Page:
[See "History Fair Project Guides" and “Exhibiting History” for further guidance.]
- While the History Fair does not observe a formal word limit for exhibits, the program urges students to keep their interpretation concise as brevity is both a good skill for students to learn and best practice for exhibits. History Fair exhibits should not look a “research paper on a board.” Consider using 1,000–2,000 student-composed words.
- Exhibits should have a logical flow: People reading the display should know where to begin and end, and in what order they should read the text and view the evidence. Use of clearly defined subheadings to guide the reader is highly encouraged.
- Exhibits should use visual evidence such as photographs, cartoons, maps, and graphs. Quotations, both from primary and secondary sources, are also acceptable forms of evidence, but should be used strategically.
- There are different types of exhibit text:
- Subheadings identify the major sections of the exhibit and help the viewer understand how to navigate the display.
- Labels synthesize multiple pieces of historical evidence to present the historical interpretation for a particular section of an exhibit. Labels are typically 50-75 words, supported by 3-5 pieces of historical evidence drawn from primary and secondary sources.
- Labels are preceded and followed by a longer introduction (with a thesis) and a conclusion.
- Captions are usually shorter and may analyze a single source. Avoid heavy use of captions that begin with “This is an image of…” Instead, students should focus on their ideas and argument and let the visuals stand as evidence for the project’s claims.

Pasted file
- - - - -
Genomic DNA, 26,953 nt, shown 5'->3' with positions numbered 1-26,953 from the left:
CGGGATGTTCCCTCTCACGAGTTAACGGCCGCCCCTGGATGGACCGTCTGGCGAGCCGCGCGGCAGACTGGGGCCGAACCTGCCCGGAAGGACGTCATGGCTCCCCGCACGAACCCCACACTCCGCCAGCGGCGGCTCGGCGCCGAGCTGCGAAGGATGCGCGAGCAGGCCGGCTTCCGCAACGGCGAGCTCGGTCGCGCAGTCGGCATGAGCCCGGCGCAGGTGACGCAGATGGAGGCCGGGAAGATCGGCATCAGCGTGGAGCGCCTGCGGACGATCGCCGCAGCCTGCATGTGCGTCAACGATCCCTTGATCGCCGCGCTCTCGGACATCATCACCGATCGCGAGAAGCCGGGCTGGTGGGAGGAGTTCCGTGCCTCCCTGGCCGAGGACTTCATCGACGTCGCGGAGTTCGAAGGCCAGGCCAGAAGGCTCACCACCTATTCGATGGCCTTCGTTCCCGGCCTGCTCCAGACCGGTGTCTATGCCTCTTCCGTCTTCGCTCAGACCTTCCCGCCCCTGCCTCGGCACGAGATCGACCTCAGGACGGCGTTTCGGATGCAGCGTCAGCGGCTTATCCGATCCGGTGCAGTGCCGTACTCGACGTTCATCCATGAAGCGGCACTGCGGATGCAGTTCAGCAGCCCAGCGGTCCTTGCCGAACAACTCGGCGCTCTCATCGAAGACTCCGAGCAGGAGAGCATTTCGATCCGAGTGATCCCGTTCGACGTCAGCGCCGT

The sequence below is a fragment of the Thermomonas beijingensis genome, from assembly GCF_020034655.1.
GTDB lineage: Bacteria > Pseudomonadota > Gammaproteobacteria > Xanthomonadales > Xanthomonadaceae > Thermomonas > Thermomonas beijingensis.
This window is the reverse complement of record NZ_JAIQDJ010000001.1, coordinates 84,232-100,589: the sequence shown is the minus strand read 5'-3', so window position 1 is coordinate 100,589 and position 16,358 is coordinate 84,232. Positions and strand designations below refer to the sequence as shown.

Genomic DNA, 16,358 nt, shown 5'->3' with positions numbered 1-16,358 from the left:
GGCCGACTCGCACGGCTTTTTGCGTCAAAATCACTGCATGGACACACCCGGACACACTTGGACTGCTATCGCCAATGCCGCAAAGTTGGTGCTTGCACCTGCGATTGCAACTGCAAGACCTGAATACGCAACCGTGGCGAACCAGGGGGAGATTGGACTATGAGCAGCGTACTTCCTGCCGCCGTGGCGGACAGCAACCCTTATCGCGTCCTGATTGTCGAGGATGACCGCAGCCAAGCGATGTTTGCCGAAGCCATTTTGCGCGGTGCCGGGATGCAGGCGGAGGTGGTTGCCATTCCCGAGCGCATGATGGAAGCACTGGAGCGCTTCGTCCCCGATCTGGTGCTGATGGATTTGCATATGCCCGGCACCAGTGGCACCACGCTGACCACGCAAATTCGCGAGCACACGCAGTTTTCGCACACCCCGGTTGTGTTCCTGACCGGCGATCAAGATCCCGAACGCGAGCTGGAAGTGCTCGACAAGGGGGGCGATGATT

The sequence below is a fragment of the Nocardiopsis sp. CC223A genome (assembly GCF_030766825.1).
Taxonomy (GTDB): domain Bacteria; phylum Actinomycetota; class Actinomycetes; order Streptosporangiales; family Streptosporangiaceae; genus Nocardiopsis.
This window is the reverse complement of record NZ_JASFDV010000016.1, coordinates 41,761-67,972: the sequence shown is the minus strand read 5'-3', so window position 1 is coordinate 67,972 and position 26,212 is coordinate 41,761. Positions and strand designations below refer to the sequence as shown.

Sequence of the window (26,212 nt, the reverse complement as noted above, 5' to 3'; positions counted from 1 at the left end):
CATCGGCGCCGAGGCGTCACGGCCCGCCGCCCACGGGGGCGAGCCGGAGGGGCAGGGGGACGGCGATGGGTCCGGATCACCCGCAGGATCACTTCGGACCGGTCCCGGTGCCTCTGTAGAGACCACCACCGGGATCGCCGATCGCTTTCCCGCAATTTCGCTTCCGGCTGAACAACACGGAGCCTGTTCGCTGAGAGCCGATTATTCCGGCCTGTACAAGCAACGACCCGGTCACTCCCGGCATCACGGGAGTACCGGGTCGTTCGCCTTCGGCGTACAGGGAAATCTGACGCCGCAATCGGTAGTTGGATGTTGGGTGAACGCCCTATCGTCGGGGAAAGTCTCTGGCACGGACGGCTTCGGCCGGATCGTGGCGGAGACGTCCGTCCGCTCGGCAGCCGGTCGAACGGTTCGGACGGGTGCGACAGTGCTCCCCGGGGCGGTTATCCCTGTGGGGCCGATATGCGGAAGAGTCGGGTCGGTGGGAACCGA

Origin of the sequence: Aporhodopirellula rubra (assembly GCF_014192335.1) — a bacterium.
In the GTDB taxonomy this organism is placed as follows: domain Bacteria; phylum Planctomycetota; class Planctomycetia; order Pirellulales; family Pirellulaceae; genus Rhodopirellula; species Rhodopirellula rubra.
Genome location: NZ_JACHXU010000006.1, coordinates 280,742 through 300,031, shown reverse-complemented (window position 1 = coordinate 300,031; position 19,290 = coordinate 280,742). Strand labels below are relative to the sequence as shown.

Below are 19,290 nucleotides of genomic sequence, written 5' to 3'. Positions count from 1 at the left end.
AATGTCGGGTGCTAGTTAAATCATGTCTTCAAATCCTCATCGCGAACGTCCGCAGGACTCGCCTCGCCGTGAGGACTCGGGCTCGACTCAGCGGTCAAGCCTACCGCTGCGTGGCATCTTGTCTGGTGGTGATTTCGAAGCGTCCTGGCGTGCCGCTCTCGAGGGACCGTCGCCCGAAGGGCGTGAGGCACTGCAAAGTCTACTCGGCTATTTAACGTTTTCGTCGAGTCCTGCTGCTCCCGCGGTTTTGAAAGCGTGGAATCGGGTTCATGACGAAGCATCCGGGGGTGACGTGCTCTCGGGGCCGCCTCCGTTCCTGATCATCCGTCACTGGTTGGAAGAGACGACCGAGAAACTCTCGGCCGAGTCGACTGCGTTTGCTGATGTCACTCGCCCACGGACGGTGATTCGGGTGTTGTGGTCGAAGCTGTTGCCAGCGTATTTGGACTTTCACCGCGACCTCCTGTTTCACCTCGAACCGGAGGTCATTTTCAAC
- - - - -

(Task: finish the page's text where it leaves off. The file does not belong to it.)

- Credits are brief and identify (as opposed to analyze or explain the source of an image or quote (e.g. “Jane Addams, 1908, Hull-House Museum”).
- Timelines help sequence events but have limited effectiveness for conveying knowledge and analysis. While they are helpful to students during the research phase, timelines are not required nor encouraged as a component of the exhibit.
- Exhibits are evaluated based on the historical quality of the display, the Summary Statement, and Annotated Bibliography. Supplemental models, artifacts, binders, electronic devices, and other supporting materials should only be used when they forward the project’s historical interpretation. Extravagant elements neither enhance nor detract from a project’s overall evaluation.